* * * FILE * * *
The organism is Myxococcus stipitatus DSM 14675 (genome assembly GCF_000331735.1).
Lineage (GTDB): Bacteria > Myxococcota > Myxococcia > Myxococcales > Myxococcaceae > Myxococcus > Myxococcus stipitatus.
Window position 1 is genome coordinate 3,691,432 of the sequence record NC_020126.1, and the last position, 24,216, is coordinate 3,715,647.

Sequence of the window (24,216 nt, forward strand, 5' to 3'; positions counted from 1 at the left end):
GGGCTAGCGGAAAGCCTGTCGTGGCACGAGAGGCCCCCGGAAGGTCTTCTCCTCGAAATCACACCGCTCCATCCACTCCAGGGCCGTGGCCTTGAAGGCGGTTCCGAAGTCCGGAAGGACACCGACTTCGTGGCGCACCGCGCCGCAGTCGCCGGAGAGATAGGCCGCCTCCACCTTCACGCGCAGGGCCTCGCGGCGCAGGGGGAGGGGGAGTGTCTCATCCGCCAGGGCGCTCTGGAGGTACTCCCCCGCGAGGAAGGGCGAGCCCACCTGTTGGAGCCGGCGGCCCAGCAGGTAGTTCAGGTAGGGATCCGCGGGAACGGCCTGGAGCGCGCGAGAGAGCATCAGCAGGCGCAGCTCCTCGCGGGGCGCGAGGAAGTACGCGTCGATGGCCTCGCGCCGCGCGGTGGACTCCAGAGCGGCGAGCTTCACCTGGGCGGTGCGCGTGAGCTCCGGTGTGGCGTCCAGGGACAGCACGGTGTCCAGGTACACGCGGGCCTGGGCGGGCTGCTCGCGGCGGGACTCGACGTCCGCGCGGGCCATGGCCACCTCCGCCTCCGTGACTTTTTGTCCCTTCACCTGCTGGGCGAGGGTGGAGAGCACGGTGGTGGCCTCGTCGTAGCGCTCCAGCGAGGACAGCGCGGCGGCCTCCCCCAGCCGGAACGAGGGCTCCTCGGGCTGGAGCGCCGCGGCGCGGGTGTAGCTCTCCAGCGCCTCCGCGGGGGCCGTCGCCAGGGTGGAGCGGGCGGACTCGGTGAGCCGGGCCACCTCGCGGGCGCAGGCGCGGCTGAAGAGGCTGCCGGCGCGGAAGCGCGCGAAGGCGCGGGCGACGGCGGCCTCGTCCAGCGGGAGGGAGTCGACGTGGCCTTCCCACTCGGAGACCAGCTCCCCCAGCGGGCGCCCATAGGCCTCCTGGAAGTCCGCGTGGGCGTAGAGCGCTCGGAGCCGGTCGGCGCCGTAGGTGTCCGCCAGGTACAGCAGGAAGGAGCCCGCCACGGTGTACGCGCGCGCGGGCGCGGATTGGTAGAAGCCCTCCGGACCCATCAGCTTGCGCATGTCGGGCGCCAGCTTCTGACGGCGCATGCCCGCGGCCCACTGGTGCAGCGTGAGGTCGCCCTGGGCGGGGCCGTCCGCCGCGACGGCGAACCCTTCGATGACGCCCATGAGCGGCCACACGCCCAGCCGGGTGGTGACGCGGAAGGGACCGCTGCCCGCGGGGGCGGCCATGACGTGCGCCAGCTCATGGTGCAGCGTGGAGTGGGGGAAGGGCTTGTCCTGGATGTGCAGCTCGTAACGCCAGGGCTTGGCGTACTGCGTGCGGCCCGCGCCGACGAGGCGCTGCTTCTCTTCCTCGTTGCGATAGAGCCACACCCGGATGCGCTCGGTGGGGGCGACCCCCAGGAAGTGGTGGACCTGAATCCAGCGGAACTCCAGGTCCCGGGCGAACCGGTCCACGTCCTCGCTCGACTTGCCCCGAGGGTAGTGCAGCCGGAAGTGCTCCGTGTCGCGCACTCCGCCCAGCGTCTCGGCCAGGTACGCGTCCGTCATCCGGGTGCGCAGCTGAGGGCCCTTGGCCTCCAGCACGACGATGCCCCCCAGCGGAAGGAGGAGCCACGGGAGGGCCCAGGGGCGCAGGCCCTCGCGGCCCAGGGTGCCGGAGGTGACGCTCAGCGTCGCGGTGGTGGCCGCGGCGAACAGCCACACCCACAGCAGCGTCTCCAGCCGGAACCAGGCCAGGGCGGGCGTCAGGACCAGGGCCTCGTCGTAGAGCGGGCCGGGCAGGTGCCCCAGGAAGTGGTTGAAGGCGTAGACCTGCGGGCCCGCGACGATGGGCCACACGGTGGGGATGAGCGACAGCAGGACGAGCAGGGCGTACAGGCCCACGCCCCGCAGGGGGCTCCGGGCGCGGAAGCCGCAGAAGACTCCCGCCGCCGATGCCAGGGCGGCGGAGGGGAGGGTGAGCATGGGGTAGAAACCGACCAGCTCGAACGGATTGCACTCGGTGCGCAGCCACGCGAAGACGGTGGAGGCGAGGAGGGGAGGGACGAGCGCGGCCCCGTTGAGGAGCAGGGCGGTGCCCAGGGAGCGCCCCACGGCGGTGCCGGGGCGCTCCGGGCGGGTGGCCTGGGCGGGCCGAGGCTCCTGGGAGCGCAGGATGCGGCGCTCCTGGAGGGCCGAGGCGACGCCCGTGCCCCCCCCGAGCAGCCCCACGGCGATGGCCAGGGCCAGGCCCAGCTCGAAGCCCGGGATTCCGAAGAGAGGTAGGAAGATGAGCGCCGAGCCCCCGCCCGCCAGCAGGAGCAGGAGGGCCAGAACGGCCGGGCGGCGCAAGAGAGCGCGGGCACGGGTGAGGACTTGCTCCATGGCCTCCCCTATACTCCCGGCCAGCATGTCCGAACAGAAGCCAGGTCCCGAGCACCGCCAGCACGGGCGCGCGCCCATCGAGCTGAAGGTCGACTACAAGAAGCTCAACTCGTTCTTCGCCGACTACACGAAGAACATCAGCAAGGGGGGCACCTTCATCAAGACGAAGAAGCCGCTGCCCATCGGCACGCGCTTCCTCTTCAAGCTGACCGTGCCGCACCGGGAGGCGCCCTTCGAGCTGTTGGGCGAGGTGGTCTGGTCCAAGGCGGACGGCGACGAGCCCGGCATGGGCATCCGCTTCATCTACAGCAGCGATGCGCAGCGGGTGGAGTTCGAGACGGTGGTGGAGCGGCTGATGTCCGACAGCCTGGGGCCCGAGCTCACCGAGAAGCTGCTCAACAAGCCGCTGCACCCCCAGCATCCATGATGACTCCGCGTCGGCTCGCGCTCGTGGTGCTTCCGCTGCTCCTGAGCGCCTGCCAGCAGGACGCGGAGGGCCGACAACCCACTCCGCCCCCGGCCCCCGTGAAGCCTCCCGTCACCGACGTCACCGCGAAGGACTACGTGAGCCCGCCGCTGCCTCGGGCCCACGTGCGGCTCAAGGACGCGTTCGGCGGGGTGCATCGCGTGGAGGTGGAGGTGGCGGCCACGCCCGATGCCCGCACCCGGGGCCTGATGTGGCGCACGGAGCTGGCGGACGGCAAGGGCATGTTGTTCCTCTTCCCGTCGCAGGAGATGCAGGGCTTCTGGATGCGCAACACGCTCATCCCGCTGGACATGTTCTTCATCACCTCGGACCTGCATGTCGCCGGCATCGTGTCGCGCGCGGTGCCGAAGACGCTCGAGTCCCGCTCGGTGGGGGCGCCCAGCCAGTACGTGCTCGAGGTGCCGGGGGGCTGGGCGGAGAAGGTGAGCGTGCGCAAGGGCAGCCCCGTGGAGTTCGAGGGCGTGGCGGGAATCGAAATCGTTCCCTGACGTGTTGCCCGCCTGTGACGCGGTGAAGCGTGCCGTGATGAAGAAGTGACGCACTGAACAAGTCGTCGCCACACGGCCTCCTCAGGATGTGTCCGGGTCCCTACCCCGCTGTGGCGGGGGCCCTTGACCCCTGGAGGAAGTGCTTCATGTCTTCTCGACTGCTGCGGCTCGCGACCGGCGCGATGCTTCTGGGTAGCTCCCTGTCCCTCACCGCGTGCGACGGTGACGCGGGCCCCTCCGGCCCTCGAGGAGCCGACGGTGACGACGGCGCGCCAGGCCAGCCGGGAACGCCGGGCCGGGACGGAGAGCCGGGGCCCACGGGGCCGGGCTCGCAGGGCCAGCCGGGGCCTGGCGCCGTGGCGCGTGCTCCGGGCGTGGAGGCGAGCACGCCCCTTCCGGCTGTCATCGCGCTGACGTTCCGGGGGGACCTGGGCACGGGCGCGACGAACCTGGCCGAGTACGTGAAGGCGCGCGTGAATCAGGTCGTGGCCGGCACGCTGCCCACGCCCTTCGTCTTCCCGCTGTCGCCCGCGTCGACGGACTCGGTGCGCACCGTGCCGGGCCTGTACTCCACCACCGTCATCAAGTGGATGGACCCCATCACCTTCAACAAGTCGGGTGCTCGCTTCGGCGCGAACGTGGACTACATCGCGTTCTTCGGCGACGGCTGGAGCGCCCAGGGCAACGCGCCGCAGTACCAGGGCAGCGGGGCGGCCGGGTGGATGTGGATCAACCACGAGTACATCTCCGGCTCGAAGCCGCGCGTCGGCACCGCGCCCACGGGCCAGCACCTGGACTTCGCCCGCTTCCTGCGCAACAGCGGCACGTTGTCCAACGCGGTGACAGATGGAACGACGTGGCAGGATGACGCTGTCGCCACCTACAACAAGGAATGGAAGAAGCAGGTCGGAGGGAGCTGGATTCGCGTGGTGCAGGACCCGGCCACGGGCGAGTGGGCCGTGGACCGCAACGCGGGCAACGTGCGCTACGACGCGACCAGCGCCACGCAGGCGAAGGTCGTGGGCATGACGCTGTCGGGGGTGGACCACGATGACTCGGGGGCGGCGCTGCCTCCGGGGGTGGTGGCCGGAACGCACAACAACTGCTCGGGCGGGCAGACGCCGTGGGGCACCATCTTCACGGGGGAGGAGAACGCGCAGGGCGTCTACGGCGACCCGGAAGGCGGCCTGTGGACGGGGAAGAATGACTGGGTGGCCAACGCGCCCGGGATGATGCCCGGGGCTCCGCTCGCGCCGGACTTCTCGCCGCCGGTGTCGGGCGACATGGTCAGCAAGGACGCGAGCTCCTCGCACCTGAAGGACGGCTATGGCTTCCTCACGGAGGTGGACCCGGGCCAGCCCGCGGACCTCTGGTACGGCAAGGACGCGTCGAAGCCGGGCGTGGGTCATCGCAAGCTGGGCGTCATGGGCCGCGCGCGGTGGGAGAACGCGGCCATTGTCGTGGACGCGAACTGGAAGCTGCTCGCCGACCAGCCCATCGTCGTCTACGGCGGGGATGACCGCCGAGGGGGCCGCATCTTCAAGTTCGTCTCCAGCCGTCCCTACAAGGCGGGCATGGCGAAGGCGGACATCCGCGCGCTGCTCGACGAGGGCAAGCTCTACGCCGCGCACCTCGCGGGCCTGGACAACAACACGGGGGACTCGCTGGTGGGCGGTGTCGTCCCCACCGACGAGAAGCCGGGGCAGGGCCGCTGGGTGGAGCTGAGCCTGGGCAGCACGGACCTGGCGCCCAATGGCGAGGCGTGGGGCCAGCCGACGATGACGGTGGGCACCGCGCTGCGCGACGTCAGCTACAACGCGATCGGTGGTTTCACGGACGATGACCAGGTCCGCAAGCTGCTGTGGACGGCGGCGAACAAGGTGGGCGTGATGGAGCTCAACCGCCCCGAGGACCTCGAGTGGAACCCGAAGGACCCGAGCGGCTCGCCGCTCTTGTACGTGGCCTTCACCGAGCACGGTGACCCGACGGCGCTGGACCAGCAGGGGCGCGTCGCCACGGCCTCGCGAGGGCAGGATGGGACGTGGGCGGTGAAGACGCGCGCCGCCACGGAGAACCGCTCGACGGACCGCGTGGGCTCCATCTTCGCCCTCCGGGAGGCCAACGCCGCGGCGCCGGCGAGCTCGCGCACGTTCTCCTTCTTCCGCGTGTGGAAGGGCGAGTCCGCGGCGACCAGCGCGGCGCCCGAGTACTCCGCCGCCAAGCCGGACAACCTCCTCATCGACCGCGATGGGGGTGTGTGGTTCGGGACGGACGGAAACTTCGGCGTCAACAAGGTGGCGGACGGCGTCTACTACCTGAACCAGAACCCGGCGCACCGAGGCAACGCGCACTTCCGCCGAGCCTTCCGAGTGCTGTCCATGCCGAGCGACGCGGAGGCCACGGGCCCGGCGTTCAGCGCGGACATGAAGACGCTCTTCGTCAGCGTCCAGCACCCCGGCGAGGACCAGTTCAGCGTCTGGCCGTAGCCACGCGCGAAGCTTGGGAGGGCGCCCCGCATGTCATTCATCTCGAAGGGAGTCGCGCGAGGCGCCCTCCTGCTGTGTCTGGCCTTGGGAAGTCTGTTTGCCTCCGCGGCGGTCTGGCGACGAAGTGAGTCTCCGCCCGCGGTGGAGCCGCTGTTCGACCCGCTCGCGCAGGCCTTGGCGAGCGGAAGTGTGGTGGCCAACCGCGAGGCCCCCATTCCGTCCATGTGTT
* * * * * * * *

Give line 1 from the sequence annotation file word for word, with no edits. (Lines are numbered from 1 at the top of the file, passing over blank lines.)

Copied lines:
The organism is Myxococcus stipitatus DSM 14675 (genome assembly GCF_000331735.1).